'These people all worked for us for a long time. Without going to the court, I already compensated them, ranging from 70,000 to 200,000 yuan. The amounts are more than what the law required,' he said. 'Since then, many workers who have already left our factory for a few years return and asked for more compensation.'
Mr Wu now shares a 20 sq metre room with several other former Lucky Gem workers in an old tenement near the factory.
Another worker, Jiang Wenwei, vowed to fight for justice in court. 'I was 17 years old when I entered the factory. Now I'm 30 years old. I have worked there for 12 years,' said Mr Jiang, who was diagnosed with silicosis in May 2002. 'I have prepared to fight the court battle ever since.'
He said when he and about five other workers discovered they had the disease, they asked the factory to give them treatment.
'They refused,' he said. 'I went to different government departments to petition. The city government ordered the factory to give me treatment. In September 2002, they finally sent me to Renmin hospital for treatment. I was hospitalised for a month there.'
With 10 other workers, Mr Jiang again petitioned for compensation.
'Eventually, the mayor noticed and ordered the factory to solve the dispute,' he said. 'Many of us are facing death. The factory offered us some compensation.' Some got 50,000 to 60,000 yuan and some got 140,000 yuan. Some accepted the compensation and left. Mr Jiang's boss offered him 45,000 yuan, but he turned it down.
'I insisted on taking the matter to court after learning the severe consequences of my disease. We have to spend quite a lot on medical. I'm only 30 years old. If I could live to 50, I still have 20 years to worry about. I will have to spend 200,000 yuan on medical bills in the next 20 years,' he said.
Mr Jiang said that he had a mother, a 28-year-old wife and a seven-year-old son to support. 'I'm determined to get back what I am entitled to have by the law,' he added. Like Mr Wu, Mr Jiang is now in the second phase of the disease.
The People's Intermediate court has opened a hearing twice on his case, and each time they decided to uphold the previous verdict.
'We have questioned the court but the judge said there are too many workers in the factory and the boss could not offer to fully compensate everyone. He said that is why they could not give us what we demand,' Mr Jiang said.
Under mainland law, employers are totally liable if they have not purchased insurance to guard against occupational injury or illness.
'Now we are facing a desperate situation. We have gone to Beijing and the National People's Congress. They all agreed that we should receive a medical allowance and living allowance from the factory. They didn't say exactly how much we should have but they said we definitely should get some medical allowance. These are clearly written laws. We are facing the danger of death all the time. If we can get some allowance, we can live for a bit longer.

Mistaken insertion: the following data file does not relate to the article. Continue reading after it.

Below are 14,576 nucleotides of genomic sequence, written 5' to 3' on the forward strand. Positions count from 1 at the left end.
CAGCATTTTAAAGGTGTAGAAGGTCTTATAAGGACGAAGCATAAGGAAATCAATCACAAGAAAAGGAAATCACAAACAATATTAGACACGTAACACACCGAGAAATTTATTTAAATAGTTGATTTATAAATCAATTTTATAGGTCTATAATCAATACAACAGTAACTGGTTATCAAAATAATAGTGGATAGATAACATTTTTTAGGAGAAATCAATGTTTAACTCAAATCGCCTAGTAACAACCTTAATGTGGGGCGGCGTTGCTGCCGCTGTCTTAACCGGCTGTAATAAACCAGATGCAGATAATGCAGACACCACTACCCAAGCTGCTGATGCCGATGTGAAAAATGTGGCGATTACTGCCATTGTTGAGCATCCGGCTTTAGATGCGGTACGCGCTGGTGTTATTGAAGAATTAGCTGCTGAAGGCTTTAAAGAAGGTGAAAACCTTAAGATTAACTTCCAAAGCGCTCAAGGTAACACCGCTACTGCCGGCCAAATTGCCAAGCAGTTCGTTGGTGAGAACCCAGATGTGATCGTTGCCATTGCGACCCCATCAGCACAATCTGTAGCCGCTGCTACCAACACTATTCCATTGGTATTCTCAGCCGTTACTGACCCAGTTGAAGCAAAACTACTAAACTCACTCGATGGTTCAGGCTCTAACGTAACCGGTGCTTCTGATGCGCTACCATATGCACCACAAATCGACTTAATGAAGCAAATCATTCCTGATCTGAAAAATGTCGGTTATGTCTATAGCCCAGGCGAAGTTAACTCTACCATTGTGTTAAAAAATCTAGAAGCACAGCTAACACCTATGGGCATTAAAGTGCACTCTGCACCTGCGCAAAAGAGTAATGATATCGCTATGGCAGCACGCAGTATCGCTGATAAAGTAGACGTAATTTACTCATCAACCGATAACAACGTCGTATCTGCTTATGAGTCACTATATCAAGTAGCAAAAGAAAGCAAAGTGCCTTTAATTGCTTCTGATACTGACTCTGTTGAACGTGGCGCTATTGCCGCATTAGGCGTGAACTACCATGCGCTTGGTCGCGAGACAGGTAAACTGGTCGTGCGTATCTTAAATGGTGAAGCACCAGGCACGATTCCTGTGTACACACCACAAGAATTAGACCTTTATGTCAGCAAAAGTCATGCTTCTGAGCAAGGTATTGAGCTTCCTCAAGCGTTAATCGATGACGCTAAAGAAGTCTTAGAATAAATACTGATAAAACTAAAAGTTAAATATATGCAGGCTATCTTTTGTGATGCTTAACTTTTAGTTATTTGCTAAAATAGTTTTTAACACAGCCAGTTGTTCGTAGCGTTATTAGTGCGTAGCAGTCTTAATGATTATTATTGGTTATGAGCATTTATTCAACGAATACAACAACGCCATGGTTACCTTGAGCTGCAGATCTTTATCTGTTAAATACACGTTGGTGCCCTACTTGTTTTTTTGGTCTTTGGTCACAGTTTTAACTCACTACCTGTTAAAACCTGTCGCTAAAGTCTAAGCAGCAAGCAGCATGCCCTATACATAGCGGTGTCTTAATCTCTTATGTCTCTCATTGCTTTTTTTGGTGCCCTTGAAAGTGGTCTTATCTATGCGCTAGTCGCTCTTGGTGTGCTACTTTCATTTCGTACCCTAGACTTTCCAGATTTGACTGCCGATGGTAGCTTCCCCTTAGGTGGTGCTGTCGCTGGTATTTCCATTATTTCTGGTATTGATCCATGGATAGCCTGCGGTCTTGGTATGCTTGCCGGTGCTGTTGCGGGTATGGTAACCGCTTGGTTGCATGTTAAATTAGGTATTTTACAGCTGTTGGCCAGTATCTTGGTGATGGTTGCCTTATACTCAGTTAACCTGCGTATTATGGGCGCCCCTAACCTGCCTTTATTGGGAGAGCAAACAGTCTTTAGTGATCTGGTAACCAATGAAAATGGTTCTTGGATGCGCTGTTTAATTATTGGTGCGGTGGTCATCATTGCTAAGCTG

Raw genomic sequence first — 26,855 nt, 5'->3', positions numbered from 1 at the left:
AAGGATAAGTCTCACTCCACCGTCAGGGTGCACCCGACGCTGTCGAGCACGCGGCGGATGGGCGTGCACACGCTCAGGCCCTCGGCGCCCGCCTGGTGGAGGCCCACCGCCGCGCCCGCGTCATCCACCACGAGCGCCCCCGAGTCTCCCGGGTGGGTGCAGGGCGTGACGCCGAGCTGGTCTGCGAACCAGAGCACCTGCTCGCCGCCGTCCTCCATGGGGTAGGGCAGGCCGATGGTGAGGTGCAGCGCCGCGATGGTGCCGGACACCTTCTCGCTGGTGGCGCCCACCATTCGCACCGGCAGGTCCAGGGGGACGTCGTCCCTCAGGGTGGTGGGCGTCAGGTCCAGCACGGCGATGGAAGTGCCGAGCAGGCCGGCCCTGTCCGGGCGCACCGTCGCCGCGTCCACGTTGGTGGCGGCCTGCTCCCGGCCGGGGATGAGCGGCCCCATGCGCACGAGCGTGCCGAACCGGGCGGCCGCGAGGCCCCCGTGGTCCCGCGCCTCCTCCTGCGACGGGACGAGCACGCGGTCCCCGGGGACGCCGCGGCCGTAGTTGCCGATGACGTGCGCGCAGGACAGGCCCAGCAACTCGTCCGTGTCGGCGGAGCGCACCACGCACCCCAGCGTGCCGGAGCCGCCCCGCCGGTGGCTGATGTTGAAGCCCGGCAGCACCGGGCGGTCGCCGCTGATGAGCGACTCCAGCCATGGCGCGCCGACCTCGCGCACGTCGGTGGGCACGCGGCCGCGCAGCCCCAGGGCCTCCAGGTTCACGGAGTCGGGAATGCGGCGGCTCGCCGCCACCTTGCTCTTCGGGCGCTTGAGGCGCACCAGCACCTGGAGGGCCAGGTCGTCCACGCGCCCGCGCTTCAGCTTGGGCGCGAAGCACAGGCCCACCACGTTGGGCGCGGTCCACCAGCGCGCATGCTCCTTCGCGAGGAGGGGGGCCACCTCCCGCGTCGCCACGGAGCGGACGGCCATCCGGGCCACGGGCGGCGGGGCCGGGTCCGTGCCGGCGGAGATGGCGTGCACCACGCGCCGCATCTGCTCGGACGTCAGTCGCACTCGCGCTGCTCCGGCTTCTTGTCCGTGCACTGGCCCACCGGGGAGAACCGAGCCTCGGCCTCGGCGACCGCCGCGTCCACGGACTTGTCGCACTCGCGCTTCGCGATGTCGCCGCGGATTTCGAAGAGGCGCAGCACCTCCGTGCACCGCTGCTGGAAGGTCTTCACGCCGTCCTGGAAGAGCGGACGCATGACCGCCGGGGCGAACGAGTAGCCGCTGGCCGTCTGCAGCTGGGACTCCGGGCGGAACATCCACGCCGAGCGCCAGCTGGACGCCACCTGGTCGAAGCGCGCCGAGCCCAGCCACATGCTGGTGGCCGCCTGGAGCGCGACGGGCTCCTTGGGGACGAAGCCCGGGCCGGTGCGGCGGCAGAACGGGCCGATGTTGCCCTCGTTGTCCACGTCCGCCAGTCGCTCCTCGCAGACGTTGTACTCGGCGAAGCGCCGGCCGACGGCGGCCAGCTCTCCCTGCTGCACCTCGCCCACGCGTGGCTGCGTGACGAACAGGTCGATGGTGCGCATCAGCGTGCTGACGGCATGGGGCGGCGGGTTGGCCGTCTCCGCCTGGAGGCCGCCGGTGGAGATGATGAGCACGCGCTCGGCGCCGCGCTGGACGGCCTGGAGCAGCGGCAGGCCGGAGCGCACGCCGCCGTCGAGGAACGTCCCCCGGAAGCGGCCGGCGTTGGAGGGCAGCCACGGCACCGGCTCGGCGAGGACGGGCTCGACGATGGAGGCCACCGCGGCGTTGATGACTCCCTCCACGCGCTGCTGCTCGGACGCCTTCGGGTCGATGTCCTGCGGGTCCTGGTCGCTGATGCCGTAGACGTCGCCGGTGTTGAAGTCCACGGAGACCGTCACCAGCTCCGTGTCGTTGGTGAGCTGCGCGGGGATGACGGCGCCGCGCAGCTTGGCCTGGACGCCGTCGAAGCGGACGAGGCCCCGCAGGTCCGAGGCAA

'We originally thought we could get our money through the legal process. But after we went to the court we found the legal system is not fair. We are stuck in the doldrums and we don't know where to turn to,' he said.
Shek Ping-kwan, campaigner of Hong Kong Christian Industrial Committee, a human rights group looking into labour problems in China, said the factory owner was wrong to say that he had done his bit by following the law.
'The compensation should be based on the real living needs of the workers. The medical fees for these workers are very high, the current compensation just could not match their needs,' Mr Shek said. '[The owner] said he would follow the court order, but then how long can these people wait? If they can't get suitable treatment, they will die in two to three years.'
The group added that in a recent case in Huizhou, at GP Batteries plant where about 100 of its workers were sent to hospital with high levels of cadmium in July, the workers received compensation higher than what the law required.
'Each worker needs at least 20,000 yuan a year for medical treatment, the present compensation is just not enough,' Mr Shek said. He added that some workers had signed an agreement with the company for lower compensation payments, as they were afraid of getting nothing from the firm.
'They are all only 30-something years old. Just when they have a family and are ready to open a new chapter of their lives, then they got this disease. What can they do?' he said.
In a weak voice, Mr Wu says he just wants what he is entitled to.
'I know that this disease cannot be healed,' Mr Wu says. 'It will be with me for the rest of my life. I just want to live a little bit longer by getting proper medical treatment.'